|Released:||Friday, April 30, 2021|
|Rating:||Under 17 requires accompanying parent or adult guardian.|
LIMBO is a wry and poignant observation of the refugee experience, set on a fictional remote Scottish island, where a group of new arrivals await the results of their asylum claims. It centers on Omar (El-Masry), a young Syrian musician who is burdened by his grandfather’s oud, which he has carried all the way from his homeland.
Limbo images are © Focus Features. All Rights Reserved.
Limbo Theatrical Review
We have all heard the expression, "being in limbo" and I'm sure many of us have experienced the unpleasant sensation ourselves on at least one occasion. But what does it actually mean? Well, if one was to look up the definition of the word limbo, they would find the following: an uncertain period of awaiting a decision or resolution; an intermediate state or condition. For Scottish writer/director Ben Sharrock (Pikadero) this concept takes on a life of its own as he documents the plight of refugees thrust into unknown and sometimes hostile surroundings as they wait to find out if they have been granted asylum.
Omar (Amir El-Masry; Tom Clancy's Jack Ryan) is a Syrian refugee who escaped the unrest in his country. He ends up on an isolated, Scottish island with three other refugees, all of whom are in "limbo" and living with the fear of uncertainty. Omar was a celebrated musician in his country playing an Oud, which he brought with him when he left Syria but has since been unable to pick up his beloved instrument – yet another example of his state of being in limbo. The other refugees have their own demons to deal with as well.
El- Masry's delivery of his lines and his deadpan facial expressions might not always work but for Omar and this film, his blank stares or looks of longing, perfectly portray the emotions Sharrock wanted to express through this movie. Vikash Bhai (Pandora), who plays one of the other refugees, Farhad, perfectly complements Omar's more serious side. With his chicken-loving, Freddy Mercury-obsessed persona, he counterbalances the other characters and the somber situation they all find themselves in. The rest of the cast rounds out this group well with a cohesiveness and camaraderie that feeds into the idea that they all have similar situations.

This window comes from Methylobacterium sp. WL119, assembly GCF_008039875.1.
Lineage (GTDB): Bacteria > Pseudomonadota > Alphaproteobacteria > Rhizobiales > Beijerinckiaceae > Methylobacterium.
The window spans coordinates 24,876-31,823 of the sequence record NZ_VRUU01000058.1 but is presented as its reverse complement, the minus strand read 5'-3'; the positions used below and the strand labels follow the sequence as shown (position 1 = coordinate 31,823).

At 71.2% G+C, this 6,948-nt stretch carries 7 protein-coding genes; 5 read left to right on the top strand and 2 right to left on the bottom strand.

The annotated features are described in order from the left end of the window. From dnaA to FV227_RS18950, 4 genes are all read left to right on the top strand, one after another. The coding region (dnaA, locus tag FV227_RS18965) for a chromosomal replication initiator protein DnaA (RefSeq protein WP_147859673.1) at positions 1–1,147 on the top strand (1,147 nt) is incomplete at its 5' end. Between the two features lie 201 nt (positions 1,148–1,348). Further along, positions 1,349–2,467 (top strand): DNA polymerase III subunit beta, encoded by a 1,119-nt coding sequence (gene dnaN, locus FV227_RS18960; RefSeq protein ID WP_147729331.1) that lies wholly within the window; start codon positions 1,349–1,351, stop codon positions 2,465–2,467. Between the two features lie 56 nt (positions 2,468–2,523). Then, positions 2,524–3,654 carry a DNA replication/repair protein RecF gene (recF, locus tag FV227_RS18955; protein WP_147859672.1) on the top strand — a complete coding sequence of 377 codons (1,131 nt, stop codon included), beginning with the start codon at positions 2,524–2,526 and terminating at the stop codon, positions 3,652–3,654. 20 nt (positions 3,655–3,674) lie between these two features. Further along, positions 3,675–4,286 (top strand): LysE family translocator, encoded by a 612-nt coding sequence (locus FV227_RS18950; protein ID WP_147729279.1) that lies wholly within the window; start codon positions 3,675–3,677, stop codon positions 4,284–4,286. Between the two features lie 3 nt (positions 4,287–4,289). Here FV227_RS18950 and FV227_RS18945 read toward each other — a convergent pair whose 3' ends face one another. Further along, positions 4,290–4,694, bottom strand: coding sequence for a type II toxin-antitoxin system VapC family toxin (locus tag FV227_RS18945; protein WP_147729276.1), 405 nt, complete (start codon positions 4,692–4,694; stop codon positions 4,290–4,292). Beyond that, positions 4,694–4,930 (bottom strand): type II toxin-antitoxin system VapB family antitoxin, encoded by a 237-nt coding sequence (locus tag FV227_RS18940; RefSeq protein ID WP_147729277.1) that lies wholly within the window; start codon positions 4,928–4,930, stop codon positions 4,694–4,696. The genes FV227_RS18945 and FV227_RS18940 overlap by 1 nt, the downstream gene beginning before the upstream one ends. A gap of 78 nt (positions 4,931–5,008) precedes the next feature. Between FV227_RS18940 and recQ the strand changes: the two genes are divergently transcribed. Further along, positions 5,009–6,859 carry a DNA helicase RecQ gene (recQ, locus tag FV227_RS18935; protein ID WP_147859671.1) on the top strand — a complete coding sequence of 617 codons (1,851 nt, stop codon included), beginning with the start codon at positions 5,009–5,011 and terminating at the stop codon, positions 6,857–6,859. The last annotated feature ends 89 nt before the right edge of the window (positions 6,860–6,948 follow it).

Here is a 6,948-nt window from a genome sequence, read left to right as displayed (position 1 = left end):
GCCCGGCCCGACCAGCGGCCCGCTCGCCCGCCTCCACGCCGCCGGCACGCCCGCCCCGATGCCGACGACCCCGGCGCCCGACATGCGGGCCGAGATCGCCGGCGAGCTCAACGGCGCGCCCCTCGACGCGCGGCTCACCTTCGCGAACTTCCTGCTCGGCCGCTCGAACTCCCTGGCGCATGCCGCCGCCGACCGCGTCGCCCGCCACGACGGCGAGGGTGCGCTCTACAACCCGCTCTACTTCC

Even though Limbo is considered a drama, Sharrok tries to set up the plot as if it should be a black comedy but it truly is a drama with a few funny moments to break up the heaviness. His visuals, however, are stunning, from the northern island scenery to the close-up of Omar's face. There are moments where the viewer feels the vastness of the surroundings which is then quickly followed by the intimacy of looking at nothing but the actors' faces. The abruptness of the contrasting visuals can be jarring but succinctly make their point.
What Limbo is not, is a lighthearted film. It is depressing and isolating and only the most cold-hearted among us wouldn't feel sympathetic towards these men who fled their homes to venture into the unknown. It is, however, a commentary on the political temperature surrounding refugees in counties around the world. Having spent time in Syria, Sharrock has a unique perspective on the unrest in the country and the angst and fear of those who fled for parts unknown. He ably taps into those emotions and displays them throughout the film.
For only being Sharrock's second feature film, he makes it abundantly clear that he is immensely talented, can make an audience feel emotions with his words and pictures, and has a long and promising career as a filmmaker ahead of him. Limbo is a thought-provoking anxiety-inducing, gripping movie that stays with the viewer long after the credits end.
Regardless of what you think of refugees seeking asylum, Limbo is about survival and the human spirit which translates into almost any situation.
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